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Innovative Initiatives to reduce Financial Risk

September 3, 2020

It is well known that affordability and accessibility are two of the biggest challenges faced by the healthcare industry today.  Hospitals are challenged with shrinking margins requiring a financial review of each service to determine the delivery affordability.  Historically, hospitals could be financially stable with strong margins even when all service lines were not profitable.  Moving forward, that is a non-sustainable practice and hospitals are being forced to scrutinize each and every service line.  It is no secret that air medical service operations are expensive, but the service is crucial for timely accessibility and good patient outcomes. It does not have to be a financial drain for hospitals with an eye toward the potential of innovation and transformation.

Innovation seems to be a top priority for hospitals as demonstrated by the trend of hiring Chief Innovation Officers.  Innovation will require structural and/or operational changes while striking the right balance between healthy disruption and success.  Much like safety, innovation cannot be delegated.  Therefore, the dilemma is not who is responsible for innovation but rather how to maintain long-term financial balance of the air medical operations.

Innovation should be ever-evolving when keeping pace with changing environments; not something that is a one-time, arduous, and complex task.

 

For you, as the leader, below are six critical takeaways to maintain a healthy balance for a traditional flight program:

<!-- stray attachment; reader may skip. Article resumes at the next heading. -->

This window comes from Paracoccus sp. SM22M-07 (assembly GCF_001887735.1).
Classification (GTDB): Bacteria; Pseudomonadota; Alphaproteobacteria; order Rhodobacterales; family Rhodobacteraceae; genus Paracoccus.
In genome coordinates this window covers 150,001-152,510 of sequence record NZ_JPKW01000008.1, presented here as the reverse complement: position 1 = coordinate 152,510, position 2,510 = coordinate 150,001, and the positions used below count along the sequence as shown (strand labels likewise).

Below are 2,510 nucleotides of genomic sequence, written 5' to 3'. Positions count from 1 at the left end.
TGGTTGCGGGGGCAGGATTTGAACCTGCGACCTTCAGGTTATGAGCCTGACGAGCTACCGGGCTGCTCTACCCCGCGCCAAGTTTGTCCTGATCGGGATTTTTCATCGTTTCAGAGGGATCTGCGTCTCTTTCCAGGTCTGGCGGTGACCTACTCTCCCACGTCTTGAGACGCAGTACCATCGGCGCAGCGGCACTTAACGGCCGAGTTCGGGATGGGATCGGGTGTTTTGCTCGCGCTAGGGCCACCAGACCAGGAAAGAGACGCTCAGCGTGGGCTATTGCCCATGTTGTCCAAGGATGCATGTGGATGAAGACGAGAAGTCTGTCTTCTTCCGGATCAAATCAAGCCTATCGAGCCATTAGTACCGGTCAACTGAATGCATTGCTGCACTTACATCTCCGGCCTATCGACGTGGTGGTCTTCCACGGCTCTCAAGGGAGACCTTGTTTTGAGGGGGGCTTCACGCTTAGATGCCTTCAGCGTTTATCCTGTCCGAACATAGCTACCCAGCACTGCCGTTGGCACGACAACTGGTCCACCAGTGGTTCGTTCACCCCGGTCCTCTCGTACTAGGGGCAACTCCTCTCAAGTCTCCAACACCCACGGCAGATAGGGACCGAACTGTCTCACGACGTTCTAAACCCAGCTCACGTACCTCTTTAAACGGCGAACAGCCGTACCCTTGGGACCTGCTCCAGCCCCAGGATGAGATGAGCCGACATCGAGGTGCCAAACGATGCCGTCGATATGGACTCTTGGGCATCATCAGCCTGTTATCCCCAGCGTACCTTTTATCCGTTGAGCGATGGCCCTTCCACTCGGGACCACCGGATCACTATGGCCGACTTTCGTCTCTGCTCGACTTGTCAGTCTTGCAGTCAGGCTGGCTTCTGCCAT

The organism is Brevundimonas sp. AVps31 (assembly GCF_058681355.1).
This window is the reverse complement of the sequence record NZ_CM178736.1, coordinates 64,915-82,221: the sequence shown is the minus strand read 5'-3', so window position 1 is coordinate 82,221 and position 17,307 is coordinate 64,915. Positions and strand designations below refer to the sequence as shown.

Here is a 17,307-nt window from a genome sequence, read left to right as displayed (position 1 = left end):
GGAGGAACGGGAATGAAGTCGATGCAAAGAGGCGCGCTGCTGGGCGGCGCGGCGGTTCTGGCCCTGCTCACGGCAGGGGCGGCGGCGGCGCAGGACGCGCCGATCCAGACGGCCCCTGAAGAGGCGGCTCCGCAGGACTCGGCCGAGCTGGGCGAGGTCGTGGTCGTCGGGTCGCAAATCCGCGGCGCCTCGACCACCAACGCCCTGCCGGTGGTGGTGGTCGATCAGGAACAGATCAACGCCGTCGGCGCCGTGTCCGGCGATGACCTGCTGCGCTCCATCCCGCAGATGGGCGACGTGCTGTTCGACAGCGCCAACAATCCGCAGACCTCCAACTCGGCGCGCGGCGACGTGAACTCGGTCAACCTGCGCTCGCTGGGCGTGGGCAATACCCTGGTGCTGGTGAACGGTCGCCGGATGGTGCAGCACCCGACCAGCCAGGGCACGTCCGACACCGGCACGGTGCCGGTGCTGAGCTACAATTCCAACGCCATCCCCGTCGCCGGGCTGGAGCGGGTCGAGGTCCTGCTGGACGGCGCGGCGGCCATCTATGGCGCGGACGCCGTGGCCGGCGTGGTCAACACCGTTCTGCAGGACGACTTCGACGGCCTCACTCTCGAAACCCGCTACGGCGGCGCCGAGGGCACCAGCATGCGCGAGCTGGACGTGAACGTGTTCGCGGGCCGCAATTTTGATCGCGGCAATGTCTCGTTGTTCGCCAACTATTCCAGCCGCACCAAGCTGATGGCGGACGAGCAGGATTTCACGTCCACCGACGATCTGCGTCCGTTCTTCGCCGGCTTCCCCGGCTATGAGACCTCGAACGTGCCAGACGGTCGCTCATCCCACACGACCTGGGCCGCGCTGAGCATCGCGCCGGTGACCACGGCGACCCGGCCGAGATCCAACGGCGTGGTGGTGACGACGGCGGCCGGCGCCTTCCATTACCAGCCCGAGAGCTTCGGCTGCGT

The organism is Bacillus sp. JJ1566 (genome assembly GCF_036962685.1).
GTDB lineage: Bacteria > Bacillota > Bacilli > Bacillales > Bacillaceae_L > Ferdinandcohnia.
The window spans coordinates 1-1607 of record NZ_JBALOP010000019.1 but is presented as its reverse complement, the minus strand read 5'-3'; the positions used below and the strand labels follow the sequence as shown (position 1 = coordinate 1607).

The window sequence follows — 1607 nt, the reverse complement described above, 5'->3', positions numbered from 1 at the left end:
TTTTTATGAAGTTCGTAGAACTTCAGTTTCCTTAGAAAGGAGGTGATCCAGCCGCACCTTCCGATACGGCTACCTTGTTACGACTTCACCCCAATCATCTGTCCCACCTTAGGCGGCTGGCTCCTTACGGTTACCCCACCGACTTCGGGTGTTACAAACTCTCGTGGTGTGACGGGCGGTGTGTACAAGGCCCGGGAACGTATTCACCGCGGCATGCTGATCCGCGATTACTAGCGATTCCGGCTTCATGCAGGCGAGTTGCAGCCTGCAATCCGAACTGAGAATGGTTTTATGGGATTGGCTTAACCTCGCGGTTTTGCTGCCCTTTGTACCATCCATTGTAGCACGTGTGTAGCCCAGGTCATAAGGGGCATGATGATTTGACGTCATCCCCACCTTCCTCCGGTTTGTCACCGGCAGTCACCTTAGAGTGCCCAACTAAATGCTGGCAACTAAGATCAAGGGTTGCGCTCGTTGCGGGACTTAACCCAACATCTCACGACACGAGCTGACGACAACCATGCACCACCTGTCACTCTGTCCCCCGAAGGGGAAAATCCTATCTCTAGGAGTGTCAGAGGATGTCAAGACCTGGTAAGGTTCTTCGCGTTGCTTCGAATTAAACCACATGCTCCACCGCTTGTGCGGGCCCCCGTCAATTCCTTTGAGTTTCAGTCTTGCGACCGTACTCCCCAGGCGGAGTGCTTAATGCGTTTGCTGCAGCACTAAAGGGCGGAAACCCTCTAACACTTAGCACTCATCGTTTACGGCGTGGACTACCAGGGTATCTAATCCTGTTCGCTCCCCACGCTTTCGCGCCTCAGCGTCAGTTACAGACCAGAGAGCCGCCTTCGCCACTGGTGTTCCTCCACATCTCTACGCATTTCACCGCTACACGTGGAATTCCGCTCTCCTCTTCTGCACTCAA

• Look outside the organization at other traditional programs that are high performers in terms of budget neutrality or profitability as well as standards of care. What are they doing differently?  How are they doing it?
  • Consider the pros/cons of formal collaborations, partnerships, or air medical consortiums with other traditional programs. If established, what economies can be gained versus what concerns? This is a proven and successful scenario in many locations across the nation.
  • Make decisions from your data and information – ALL of your data and information. Consider net revenue/loss, payer contracts, downstream revenue, referral areas and referral patterns, decision rights, opportunity costs, market landscape, competition, relationship/value of the program to the growth of inpatient service lines, revenue cycle management, and collection practices.
  • Evaluate the values, mission, and vision of the flight program to ensure that they are aligned with the values, mission, and vision of the health system.
  • Take a fresh look at how the program is being marketed and look for new and unique ways to share your message.
  • Maintain a partnership with an air operator that shares similar beliefs and is a proven leader, as well as one who has value-added resources to assist in the long-term viability of your program.

By definition, innovation usually means something new – a novel idea.  The takeaways described here are not new to our industry. However, as a leader reading this article and relating to your own experiences, these takeaways may be new to you.  There is a fine line between innovation and imitation.  With the need for quick turnarounds and corrective actions for long-term viability, imitation from proven practices while learning from others may be the better solution.

ADM to Traditional

Check out our case study on an air medical program that went from an Alternative Delivery Model (ADM) to Traditional in a matter of months.